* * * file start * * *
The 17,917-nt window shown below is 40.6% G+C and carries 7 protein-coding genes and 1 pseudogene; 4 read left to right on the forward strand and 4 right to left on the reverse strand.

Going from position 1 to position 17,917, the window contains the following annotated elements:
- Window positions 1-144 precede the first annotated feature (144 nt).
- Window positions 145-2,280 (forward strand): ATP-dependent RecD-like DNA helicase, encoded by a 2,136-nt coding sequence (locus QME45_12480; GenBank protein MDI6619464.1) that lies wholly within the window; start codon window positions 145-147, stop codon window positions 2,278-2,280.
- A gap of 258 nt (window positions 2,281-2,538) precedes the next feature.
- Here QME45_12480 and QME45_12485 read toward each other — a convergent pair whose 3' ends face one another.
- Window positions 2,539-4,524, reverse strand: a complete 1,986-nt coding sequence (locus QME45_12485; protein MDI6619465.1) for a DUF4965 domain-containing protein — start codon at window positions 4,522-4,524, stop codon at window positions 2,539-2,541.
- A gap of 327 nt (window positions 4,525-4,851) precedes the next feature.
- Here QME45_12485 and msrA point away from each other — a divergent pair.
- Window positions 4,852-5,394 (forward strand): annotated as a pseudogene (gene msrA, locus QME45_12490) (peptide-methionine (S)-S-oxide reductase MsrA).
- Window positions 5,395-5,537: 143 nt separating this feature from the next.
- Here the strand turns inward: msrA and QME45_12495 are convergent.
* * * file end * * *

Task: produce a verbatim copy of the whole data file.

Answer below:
The 17,917-nt window shown below is 40.6% G+C and carries 7 protein-coding genes and 1 pseudogene; 4 read left to right on the forward strand and 4 right to left on the reverse strand.

Going from position 1 to position 17,917, the window contains the following annotated elements:
- Window positions 1-144 precede the first annotated feature (144 nt).
- Window positions 145-2,280 (forward strand): ATP-dependent RecD-like DNA helicase, encoded by a 2,136-nt coding sequence (locus QME45_12480; GenBank protein MDI6619464.1) that lies wholly within the window; start codon window positions 145-147, stop codon window positions 2,278-2,280.
- A gap of 258 nt (window positions 2,281-2,538) precedes the next feature.
- Here QME45_12480 and QME45_12485 read toward each other — a convergent pair whose 3' ends face one another.
- Window positions 2,539-4,524, reverse strand: a complete 1,986-nt coding sequence (locus QME45_12485; protein MDI6619465.1) for a DUF4965 domain-containing protein — start codon at window positions 4,522-4,524, stop codon at window positions 2,539-2,541.
- A gap of 327 nt (window positions 4,525-4,851) precedes the next feature.
- Here QME45_12485 and msrA point away from each other — a divergent pair.
- Window positions 4,852-5,394 (forward strand): annotated as a pseudogene (gene msrA, locus QME45_12490) (peptide-methionine (S)-S-oxide reductase MsrA).
- Window positions 5,395-5,537: 143 nt separating this feature from the next.
- Here the strand turns inward: msrA and QME45_12495 are convergent.